Two reasons you should invest in a fitness program right now
Updated: Apr 6, 2022
You're tired. You're stressed out. You don't sleep well.
You know you need to lose weight and get healthy.
But you don't want to spend the money on a fitness program or a personal trainer.
Why should you when there are thousands of free videos on the web you can do? Why pay when you can do it on your own?
I get this a lot. My first question is:
Yes you CAN do it on your own. But ARE you doing it on your own?
Reason #1 you should invest in a fitness program or coach:
The truth is, if you aren't already exercising on your own. If you've never successfully exercised on your own, then you probably won't do it on your own. At least not long-term.
And you know what? That's ok! We all have strengths and weaknesses. We're all GREAT at some things and not so great at others. We enjoy some activities and we hate others.
If exercise isn't something you enjoy. It isn't something you'll make a priority on your own then it's totally ok and understandable that you may need to pay a fitness trainer or coach to design a program for you and KEEP YOU ACCOUNTABLE.
Now, let's talk cash....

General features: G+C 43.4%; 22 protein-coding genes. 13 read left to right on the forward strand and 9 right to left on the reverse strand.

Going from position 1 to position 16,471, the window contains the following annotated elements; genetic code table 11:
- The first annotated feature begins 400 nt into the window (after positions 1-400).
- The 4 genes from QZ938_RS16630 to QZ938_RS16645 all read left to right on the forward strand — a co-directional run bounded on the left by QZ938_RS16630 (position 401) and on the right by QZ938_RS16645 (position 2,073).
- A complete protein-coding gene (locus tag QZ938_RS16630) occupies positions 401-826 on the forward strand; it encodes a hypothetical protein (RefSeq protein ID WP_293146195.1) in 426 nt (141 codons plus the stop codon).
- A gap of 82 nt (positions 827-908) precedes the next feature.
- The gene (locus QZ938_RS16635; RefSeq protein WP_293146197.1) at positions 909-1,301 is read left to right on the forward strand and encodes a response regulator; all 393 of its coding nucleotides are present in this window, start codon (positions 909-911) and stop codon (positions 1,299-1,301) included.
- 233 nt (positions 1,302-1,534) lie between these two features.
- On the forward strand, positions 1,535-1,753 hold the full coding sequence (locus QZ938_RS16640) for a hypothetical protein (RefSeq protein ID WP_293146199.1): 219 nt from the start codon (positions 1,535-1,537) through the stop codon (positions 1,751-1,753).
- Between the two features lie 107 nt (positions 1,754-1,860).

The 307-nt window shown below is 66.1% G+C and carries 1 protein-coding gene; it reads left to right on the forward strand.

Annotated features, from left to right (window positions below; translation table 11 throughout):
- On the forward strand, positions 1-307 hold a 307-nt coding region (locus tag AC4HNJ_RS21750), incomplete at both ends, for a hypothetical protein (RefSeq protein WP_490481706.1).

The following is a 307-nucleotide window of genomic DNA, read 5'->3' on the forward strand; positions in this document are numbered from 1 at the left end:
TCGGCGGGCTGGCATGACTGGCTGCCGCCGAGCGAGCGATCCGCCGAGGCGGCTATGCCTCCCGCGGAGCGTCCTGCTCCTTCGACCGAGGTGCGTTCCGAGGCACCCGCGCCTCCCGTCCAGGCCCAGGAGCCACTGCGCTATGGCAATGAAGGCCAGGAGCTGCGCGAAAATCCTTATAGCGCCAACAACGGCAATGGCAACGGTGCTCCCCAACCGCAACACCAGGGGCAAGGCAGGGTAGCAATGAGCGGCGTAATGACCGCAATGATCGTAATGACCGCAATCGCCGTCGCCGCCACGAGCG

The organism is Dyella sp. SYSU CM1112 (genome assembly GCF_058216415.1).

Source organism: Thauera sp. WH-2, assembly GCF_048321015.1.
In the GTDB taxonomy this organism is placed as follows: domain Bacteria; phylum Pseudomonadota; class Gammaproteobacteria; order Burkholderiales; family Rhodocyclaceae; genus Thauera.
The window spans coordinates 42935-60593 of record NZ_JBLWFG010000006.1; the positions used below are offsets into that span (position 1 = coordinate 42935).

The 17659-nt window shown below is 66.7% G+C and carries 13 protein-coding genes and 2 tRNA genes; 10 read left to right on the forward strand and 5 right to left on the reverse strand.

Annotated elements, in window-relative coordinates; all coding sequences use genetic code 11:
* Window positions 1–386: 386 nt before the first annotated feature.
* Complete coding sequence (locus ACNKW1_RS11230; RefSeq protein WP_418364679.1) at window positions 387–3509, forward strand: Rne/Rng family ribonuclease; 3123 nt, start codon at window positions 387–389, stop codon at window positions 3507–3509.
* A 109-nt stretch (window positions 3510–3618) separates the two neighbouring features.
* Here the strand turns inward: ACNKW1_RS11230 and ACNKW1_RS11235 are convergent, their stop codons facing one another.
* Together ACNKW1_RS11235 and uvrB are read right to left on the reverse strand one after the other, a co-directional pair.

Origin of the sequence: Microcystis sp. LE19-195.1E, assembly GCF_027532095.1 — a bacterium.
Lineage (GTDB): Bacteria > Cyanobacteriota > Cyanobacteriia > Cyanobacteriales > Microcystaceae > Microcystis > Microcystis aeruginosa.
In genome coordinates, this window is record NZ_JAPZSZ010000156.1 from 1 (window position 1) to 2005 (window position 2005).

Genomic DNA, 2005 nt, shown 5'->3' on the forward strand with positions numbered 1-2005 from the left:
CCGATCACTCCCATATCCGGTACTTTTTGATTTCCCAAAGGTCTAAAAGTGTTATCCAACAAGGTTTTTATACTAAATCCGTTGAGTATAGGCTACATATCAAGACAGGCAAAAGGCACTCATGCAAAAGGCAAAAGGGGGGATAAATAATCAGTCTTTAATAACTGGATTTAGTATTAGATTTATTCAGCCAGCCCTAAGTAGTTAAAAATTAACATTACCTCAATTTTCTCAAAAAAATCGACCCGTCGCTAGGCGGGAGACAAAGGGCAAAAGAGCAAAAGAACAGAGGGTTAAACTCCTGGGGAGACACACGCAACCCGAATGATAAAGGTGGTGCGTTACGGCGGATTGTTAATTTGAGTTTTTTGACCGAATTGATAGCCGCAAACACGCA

The cost to join my program ranges from $89-$600/month depending on the type of training you do (group classes vs semi-private) and the number of times per week you exercise. That equals $1068 - $7200/year.
Reason #2 you should invest in a fitness program or coach:
Does it feel like sticker shock? Let's compare it to the costs you can expect to experience if you DON'T get healthy....
Estimates of the medical cost of adult obesity in the United States (U.S.) range from $147 billion to nearly $210 billion per year (American Diabetes Association.
The majority of the spending is generated from treating obesity-related diseases such as diabetes and cardiovascular disease, among others. (George Washington University)
American spend $3.8 trillion in healthcare expenses every year (can you believe that?), with 90% attributed to chronic conditions and mental health issues. (Centers for Disease Control)
People with diagnosed diabetes incur average medical expenditures of $16,752 per year, of which about $9,601 is attributed to diabetes (American Diabetes Association).
Yes, you can read that again $16k PER YEAR!
Suddenly, $1098 seems much more doable.
Figures like these are frustrating to health pros like myself, because so many chronic conditions are completely preventable with a healthy diet and exercise. Yet we pound our heads against walls trying to convince people to do it!
So if you're using cost as an excuse, well, stop. Unless you have a spare $16k/year to spend on healthcare costs related to diseases like diabetes, I think you can look through your budget and find a way to pay $89/month for 2 fitness classes per week. Can you do it?